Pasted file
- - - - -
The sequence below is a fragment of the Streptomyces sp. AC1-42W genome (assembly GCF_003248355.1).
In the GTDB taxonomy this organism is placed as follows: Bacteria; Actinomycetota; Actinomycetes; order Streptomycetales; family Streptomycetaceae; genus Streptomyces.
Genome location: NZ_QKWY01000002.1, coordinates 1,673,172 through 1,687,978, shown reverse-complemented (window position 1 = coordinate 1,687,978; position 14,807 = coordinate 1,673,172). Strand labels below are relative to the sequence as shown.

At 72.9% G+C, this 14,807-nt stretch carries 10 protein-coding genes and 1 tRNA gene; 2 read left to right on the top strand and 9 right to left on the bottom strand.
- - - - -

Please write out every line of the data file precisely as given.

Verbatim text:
The sequence below is a fragment of the Streptomyces sp. AC1-42W genome (assembly GCF_003248355.1).
In the GTDB taxonomy this organism is placed as follows: Bacteria; Actinomycetota; Actinomycetes; order Streptomycetales; family Streptomycetaceae; genus Streptomyces.
Genome location: NZ_QKWY01000002.1, coordinates 1,673,172 through 1,687,978, shown reverse-complemented (window position 1 = coordinate 1,687,978; position 14,807 = coordinate 1,673,172). Strand labels below are relative to the sequence as shown.

At 72.9% G+C, this 14,807-nt stretch carries 10 protein-coding genes and 1 tRNA gene; 2 read left to right on the top strand and 9 right to left on the bottom strand.